Show Summary Details

Page of
PRINTED FROM Oxford Dictionary of National Biography. © Oxford University Press, 2018. All Rights Reserved. Under the terms of the licence agreement, an individual user may print out a PDF of a single article in Oxford Dictionary of National Biography for personal use (for details see Privacy Policy).

Ibbotson [née Wiesner], Eva Maria Charlotte Michellelocked

  • Julia Eccleshare

Ibbotson [née Wiesner], Eva Maria Charlotte Michelle (1925–2010), author, was born on 21 January 1925 in Vienna, Austria, the only child of Berthold Paul Wiesner (1901–1970), a physiologist and leading pioneer of human artificial insemination, and his wife, Anna Wilhelmine, née Gmeyner (1902–1991), a successful author and playwright who worked with Bertolt Brecht. Her parents, who were non-observant Jews, separated in 1927 and Eva lived briefly with her mother in Berlin before returning to Vienna to live with her grandmother and several maiden aunts while her mother continued her career. Eva's parents reunited briefly to flee Germany together as refugees in 1933. Initially she lived with her father in Edinburgh while her mother remained in Paris. She spoke no English and so was taught by governesses at home rather than going to school. When her mother arrived in England in 1934 and settled in Belsize Park, London, she divided her time between her parents. She attended Dartington Hall School, Devon, until 1941, a place to which she paid affectionate tribute as the progressive school Delderton Hall in The Dragonfly Pool (2008), one of her last children's books, as well as in A Song for Summer (1997), a novel for adults.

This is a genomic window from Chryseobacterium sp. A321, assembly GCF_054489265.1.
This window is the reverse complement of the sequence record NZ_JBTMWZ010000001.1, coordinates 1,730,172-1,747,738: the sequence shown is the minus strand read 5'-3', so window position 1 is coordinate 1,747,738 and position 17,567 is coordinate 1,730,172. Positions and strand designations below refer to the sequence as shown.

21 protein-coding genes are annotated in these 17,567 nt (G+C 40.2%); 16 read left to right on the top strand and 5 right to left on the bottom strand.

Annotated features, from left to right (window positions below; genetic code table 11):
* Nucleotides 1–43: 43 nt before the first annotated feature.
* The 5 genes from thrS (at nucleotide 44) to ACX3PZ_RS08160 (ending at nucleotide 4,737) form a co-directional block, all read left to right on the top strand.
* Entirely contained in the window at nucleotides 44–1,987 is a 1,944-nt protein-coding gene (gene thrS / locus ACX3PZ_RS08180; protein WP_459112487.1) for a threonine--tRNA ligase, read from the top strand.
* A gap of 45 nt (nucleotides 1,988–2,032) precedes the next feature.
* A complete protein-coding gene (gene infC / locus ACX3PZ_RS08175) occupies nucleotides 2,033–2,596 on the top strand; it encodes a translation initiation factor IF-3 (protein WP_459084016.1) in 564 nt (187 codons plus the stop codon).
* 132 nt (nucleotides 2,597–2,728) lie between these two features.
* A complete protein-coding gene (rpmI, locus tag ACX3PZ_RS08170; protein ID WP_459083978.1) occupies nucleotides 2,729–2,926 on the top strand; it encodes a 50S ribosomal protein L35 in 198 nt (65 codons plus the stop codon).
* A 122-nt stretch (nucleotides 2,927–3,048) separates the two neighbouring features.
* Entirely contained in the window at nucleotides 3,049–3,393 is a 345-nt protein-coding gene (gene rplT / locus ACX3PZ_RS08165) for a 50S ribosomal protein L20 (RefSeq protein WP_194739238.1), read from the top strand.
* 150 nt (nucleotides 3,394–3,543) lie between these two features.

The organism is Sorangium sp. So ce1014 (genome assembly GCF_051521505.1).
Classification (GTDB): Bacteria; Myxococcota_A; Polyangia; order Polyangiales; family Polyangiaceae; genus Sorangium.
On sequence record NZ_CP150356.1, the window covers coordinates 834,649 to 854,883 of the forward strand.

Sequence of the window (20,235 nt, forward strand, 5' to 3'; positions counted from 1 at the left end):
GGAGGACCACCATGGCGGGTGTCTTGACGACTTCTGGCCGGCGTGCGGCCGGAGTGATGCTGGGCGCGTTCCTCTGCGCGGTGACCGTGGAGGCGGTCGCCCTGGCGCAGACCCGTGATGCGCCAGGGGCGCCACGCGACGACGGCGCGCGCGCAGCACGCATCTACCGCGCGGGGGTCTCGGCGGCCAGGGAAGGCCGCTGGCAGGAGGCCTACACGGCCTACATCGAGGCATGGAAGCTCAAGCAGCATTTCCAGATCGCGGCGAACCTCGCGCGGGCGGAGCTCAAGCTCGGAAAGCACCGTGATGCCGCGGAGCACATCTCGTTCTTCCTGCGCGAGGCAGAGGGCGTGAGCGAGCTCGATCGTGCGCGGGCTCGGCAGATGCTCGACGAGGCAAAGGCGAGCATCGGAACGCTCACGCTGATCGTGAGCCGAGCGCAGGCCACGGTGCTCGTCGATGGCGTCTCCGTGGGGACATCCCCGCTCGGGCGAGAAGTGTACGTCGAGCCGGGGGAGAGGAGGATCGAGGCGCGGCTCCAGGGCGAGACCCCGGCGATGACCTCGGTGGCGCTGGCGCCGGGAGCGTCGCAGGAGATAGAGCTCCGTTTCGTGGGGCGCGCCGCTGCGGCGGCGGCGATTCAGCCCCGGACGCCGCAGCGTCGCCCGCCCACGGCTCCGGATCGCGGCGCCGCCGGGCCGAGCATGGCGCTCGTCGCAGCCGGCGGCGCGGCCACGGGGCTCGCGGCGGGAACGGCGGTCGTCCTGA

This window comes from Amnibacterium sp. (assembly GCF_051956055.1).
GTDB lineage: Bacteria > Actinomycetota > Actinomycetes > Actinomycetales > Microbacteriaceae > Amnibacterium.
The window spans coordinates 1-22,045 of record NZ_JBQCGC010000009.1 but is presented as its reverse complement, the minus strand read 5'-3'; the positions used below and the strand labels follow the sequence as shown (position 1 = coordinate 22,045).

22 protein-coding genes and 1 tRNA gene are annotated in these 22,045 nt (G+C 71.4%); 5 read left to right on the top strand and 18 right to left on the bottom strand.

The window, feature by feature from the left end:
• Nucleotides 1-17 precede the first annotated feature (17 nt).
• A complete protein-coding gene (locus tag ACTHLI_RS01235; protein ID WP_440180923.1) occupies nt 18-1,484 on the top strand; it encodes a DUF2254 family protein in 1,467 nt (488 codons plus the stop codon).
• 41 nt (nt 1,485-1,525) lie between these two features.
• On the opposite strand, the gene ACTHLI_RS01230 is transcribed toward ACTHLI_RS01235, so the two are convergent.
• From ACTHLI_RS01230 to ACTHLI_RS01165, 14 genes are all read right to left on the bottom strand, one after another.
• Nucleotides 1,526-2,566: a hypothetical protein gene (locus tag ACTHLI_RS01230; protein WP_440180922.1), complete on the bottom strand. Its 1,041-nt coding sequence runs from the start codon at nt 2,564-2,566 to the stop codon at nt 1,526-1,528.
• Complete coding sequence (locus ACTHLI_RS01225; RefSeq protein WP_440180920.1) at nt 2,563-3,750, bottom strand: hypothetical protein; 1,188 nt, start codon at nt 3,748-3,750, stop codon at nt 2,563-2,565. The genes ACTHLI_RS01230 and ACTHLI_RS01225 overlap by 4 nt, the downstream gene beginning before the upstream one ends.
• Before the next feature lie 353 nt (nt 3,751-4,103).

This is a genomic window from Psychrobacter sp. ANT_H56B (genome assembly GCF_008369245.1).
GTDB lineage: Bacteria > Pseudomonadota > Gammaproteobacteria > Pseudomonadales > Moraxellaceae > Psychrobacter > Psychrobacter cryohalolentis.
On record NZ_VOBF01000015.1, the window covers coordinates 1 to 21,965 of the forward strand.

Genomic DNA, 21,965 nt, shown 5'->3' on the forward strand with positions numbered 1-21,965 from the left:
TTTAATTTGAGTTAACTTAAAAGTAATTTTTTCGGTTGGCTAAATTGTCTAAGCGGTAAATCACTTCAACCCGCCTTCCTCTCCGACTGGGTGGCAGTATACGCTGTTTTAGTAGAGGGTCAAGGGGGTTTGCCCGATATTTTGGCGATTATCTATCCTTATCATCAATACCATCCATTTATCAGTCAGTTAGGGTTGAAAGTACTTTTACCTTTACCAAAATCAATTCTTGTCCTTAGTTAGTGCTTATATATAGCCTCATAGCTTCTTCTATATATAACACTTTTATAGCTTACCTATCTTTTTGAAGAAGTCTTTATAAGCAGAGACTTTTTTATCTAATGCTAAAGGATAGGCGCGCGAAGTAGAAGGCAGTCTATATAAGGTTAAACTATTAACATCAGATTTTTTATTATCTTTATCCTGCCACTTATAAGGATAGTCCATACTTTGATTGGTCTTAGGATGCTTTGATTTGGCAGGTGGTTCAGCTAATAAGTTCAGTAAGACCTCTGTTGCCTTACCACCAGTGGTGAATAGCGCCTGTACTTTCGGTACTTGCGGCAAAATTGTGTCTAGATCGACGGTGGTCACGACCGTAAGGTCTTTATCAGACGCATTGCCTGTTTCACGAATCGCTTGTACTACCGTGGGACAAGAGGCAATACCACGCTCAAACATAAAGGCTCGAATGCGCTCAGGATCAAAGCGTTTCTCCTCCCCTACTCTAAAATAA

Inspired by David Lack, her biology teacher at Dartington Hall, and encouraged by her father, Eva Wiesner studied animal physiology at Bedford College, London, before gaining a BSc in 1945. On completion of her degree she moved to the University of Cambridge to study for a PhD on the somatic effects of progesterone. At Cambridge she met Alan Ibbotson (1918–1997), an entomologist, whom she married on 21 June 1948. She abandoned her research degree without regret, having discovered that she did not like carrying out experiments on animals. Following their marriage, the couple moved first to Bristol and later to Newcastle upon Tyne, where Alan Ibbotson became a senior lecturer in agricultural entomology at Newcastle University. They had four children: Lalage (b. 1949), Tobias (Toby) (b. 1951), Piers (b. 1954), and Justin (b. 1959).

In 1965 Eva Ibbotson qualified with a diploma in education from the University of Durham. She briefly taught secondary school biology at Westfield School, Newcastle, before moving on to teach six-year-olds at Bolam Street primary school, Newcastle. At the same time she began her literary career with a television drama, Linda Came Today, in 1965 and three short stories: Der Weihnachtskarpfen ('The Christmas Carp', originally called 'The Great Carp Ferdinand'), 1967; Am Weihnachtsabend ('On Christmas Eve', originally called 'A Child this Day is Born'), 1968; and In den Sternen stand es geschrieben ('In the Stars it was Written', originally called 'The Stars that Tried'), 1971. All three were published as books in Switzerland and as stories in women's magazines in the UK. During the 1960s and 1970s she published over thirty short stories for magazines including Women's Realm and Good Housekeeping.